Richens said MS Lifelines was the answer to her prayers. "They did everything for me," she said. "My insurance wouldn't cover the drug because it was so new, so they paid for it. They sent a nurse to teach me how to care for myself and take the medication. Talking to the hot line was like talking to a bartender late at night. I could let out all my secrets. I wasn't alone."

With daily injections of REBIF and a regimen of six other drugs, Richens' symptoms began to recede. She still was unable to walk without shuffling, but she knew she was getting stronger.

Then came the April morning when Richens, an absolute whirling dervish before MS, grew sick and tired of being sick and tired. "I shuffled to the barn. I knew I just had to take Mo out. He was so excited and wiggling his rump around," she said.

She brushed him and talked to him and decided it really wouldn't hurt if she put the saddle on him. "I thought, what is the harm? I stood there and looked at him and said to myself, 'I can't do this,' but then almost immediately I thought, 'What have I got to lose?'"

Richens said Mo is the type of horse who was off and running the minute a foot went into the stirrup, so she knew she was taking her life in her hands. It was just her and Mo - her husband, Steve, was at work, and no nurse was there.

"I put one foot in the stirrup, grabbed the horn and was only able to collapse over the side of the saddle," she said.

"And that is when Mo decided I needed some help." Her beloved racer sensed her altered physical condition and began rocking from side to side, helping her get her right leg over the saddle. "He was the one that led me. He was my strength," she said.

The third miracle: It worked. Richens and Mo worked together until that 20.4 seconds in Columbus when they proved to each other that they were champions.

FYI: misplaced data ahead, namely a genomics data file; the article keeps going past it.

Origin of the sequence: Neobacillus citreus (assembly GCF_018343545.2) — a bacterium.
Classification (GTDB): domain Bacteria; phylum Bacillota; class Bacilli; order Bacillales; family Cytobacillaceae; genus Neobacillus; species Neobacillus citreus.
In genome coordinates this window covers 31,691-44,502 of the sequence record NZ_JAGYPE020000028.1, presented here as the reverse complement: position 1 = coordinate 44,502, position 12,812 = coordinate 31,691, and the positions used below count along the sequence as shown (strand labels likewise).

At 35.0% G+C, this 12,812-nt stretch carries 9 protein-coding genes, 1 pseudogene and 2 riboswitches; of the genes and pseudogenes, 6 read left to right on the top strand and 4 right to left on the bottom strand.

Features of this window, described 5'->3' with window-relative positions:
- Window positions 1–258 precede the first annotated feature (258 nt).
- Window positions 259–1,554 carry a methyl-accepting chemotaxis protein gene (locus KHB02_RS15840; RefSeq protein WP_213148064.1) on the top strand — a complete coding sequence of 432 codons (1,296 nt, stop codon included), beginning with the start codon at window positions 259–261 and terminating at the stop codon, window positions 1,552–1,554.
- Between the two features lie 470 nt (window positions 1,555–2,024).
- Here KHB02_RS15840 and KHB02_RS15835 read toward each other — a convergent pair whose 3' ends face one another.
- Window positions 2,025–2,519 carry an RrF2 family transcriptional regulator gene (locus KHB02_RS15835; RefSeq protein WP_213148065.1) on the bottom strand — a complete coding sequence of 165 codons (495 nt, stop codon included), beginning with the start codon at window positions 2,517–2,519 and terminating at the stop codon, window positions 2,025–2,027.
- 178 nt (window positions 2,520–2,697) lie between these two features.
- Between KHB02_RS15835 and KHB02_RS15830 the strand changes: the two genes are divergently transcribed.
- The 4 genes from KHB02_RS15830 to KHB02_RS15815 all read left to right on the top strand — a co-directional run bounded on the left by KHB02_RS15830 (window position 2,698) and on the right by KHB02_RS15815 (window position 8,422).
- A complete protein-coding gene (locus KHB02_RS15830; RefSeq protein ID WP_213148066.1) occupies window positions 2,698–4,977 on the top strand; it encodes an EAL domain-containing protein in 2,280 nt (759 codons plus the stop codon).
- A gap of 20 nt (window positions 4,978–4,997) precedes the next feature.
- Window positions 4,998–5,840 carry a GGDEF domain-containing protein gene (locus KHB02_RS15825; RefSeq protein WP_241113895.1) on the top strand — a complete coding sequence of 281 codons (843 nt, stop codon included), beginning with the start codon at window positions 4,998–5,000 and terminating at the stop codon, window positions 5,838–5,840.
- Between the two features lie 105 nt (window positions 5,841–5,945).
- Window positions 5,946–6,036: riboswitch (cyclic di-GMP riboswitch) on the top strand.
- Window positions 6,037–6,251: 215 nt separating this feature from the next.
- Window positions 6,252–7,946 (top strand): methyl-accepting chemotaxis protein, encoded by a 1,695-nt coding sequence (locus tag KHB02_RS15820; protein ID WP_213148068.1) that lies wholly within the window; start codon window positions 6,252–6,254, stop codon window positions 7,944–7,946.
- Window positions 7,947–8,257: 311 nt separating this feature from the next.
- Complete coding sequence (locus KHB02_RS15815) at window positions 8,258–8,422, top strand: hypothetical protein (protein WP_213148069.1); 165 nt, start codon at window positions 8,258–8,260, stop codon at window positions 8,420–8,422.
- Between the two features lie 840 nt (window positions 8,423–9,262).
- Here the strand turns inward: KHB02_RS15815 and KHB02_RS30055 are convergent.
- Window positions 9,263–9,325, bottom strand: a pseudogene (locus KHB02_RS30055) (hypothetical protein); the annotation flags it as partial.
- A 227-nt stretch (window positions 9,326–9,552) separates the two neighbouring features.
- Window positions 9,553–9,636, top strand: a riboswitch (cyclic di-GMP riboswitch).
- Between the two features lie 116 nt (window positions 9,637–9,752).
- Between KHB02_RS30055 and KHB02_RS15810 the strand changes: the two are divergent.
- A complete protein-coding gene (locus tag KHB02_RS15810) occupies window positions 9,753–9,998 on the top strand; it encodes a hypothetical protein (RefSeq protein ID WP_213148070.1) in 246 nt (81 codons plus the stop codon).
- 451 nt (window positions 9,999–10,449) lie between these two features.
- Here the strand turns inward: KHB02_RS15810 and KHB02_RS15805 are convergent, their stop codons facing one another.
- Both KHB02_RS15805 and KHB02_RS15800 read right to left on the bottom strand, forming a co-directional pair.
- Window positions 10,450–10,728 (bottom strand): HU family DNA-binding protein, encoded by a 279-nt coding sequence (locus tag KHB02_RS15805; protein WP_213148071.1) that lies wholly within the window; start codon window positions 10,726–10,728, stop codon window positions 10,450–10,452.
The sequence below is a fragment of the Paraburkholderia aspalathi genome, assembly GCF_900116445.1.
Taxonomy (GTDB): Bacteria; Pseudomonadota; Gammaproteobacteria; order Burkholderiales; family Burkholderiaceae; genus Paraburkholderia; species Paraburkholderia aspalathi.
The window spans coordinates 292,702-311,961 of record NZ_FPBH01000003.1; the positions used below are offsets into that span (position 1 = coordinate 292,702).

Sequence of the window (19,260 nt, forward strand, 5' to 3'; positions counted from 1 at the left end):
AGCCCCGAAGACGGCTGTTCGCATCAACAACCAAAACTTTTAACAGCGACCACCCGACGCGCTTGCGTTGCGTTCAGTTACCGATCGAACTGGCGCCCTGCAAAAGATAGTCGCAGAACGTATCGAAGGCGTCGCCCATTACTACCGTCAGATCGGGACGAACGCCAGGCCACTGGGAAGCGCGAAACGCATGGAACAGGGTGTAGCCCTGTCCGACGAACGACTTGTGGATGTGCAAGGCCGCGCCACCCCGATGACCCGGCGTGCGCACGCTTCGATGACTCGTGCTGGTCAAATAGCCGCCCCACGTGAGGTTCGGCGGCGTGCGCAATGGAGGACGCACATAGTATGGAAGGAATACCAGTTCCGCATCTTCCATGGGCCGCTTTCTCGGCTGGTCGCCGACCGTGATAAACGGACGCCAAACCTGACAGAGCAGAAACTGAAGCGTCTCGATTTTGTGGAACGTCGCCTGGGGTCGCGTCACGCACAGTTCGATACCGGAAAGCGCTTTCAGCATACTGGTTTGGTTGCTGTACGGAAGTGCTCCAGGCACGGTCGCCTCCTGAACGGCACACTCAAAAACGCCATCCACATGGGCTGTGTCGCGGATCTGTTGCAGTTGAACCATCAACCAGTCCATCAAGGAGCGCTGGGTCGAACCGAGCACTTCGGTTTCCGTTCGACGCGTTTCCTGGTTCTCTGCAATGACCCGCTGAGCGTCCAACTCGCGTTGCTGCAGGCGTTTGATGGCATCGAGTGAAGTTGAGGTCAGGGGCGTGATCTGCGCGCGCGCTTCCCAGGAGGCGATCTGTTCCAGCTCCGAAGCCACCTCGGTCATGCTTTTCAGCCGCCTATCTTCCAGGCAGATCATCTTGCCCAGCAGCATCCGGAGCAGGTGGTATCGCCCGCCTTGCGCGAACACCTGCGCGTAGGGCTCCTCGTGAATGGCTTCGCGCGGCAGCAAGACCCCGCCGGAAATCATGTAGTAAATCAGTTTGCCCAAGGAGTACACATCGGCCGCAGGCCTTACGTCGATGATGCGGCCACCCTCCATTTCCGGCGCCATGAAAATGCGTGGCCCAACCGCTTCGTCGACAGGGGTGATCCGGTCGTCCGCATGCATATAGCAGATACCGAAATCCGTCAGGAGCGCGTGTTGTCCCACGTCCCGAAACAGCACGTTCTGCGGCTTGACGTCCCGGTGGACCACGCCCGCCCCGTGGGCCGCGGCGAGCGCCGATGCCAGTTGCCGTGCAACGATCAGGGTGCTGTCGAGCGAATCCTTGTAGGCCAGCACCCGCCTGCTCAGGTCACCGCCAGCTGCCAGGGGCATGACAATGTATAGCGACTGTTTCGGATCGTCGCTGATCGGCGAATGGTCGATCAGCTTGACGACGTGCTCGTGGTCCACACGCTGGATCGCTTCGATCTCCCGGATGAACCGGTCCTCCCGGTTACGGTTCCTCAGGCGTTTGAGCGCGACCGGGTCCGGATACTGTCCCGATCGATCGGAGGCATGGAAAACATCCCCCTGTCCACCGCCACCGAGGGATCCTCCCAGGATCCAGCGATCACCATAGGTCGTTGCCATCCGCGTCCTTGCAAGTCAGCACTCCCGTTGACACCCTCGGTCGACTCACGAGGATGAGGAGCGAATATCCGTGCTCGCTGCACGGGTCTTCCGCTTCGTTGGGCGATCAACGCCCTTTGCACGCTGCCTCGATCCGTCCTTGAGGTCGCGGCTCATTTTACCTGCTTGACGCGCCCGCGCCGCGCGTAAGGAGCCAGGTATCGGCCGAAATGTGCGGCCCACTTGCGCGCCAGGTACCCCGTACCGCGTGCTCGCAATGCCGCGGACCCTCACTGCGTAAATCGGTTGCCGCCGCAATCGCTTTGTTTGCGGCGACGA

The sociable racer that Richens bought for $1,700 has prompted offers of more than $26,000. "But I will never sell him. He has earned a life here on our farm," she said. "Now, I'm training a younger horse, and when Mo tells me he's done, I'll retire him."

Richens, 38, said she is far from retirement and plans to attend the Quarter Horse Congress again this summer.

"The medications that I'm taking, they are not a cure," Richens said. "They slow things down."

It's hard to imagine her even using those words because slow is not what she is today. Wearing a telephone headset, gulping "high test" coffee, running her own international tack supply business from her dining room and kitchen, running (yes, running!) out to the barn for chores - this is just part of her day. She is also now an MS Lifelines ambassador, educating and motivating others and showing through her energy and her lifestyle that now, after 11 years, she can live with MS successfully.

Richens' journey was much more than following the adage "If you fall off a horse, you need to get right back on." It was following her destiny and her dream. It was becoming the best she could be. It was taking a horse destined for slaughter and a woman headed for a wheelchair and turning that future upside down.

"If I ever end up in a stupid wheelchair," Richens said with passion, "at least I know I lived. I lived, and MS took the back burner."

-- Sharon Kiley Mack